D.C. Politics

Karl Racine will ask more than 50 state and territory attorneys general to set aside their political differences to combat hate crimes.

D.C’s Central Union Mission distributed boxed meals instead of hosting a big dinner amid the pandemic.

The multimillion-dollar plan would replace small libraries with bigger ones, and perhaps add a branch.

Tussle over overtime costs is latest example of local lawmakers at odds with D.C. police.

Pandemic triggered huge rush of applications. Aging bureaucracies still haven’t caught up.

After an unprecedented surge in mail ballots, elections officials weigh what should be retained in 2022.

The Marion S. Barry Jr. Building will eventually have a mural in its lobby depicting his life.

Amid questions and criticism, D.C. Mayor Muriel Bowser says brief visit to Wilmington was was “essential travel,” which is exempt from her quarantine order.

The Line gets subsidy despite an audit that found it had not met local hiring requirements.

Left-wing groups coalesced behind Lazere’s unsuccessful bid for an at-large D.C. Council seat.

Region’s results will affect Larry Hogan’s presidential hopes, gambling, 2013 elections and D.C. statehood.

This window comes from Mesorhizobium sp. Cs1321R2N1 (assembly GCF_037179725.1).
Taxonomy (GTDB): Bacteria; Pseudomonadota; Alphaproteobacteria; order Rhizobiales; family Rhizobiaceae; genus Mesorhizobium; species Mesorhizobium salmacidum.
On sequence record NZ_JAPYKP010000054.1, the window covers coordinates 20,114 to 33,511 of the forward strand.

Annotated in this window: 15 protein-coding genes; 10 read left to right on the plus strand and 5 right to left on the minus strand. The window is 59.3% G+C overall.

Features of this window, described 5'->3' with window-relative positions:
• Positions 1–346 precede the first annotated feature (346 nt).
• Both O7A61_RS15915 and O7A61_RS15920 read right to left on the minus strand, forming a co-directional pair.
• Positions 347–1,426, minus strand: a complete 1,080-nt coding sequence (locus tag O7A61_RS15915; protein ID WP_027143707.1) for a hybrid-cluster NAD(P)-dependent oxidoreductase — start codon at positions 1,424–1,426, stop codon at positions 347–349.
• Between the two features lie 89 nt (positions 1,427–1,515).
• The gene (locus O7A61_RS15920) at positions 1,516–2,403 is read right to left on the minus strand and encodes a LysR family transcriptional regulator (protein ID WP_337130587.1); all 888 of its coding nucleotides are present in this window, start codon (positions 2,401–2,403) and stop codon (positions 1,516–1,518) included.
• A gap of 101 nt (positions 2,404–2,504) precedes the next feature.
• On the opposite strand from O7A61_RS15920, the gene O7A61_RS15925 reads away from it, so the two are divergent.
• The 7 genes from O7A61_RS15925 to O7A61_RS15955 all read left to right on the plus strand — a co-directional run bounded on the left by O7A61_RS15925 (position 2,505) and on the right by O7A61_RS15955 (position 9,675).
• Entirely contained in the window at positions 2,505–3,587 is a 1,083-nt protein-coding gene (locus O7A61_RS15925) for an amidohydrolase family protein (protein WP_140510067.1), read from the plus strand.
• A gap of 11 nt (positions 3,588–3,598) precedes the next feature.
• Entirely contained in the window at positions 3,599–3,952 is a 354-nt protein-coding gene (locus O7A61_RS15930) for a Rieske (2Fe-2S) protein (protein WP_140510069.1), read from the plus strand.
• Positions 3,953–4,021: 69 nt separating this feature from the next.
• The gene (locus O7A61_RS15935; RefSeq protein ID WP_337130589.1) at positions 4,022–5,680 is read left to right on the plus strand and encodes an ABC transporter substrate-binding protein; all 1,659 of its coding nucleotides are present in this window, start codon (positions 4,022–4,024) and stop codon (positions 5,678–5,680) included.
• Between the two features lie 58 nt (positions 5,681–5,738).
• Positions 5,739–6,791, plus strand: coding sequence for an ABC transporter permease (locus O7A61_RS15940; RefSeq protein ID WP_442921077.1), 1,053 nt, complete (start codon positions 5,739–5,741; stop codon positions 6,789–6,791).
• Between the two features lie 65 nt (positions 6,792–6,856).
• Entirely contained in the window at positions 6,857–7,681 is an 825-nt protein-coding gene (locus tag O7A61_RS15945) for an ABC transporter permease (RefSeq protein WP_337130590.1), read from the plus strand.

Henderson (I) prevailed in a 23-candidate field, including three men who had run previous citywide campaigns.

Former aide to Council member David Grosso will take his seat; Robert White wins second term.

For first-time voters, the divisive 2020 election motivated them to cast ballots like no other before it.

Unprecedented early voting and other changes in Virginia, Maryland and D.C. also delayed the counting of some ballots.

It follows a months-long campaign that included petitions collected during the pandemic.

Threats of violence, mistrust in the integrity of the election and a deadly pandemic that makes voting physically risky have conjured a bleak mood among those casting ballots in the District, Maryland and Virginia.

The fence, designed to prevent climbing, will remain through Nov. 8, the agency says.

Answering questions about voting in the D.C. election and the deadlines voters need to know.

Isaac Smith says he left the alt-right and wants to help Anacostia. Many Black residents don’t buy it.

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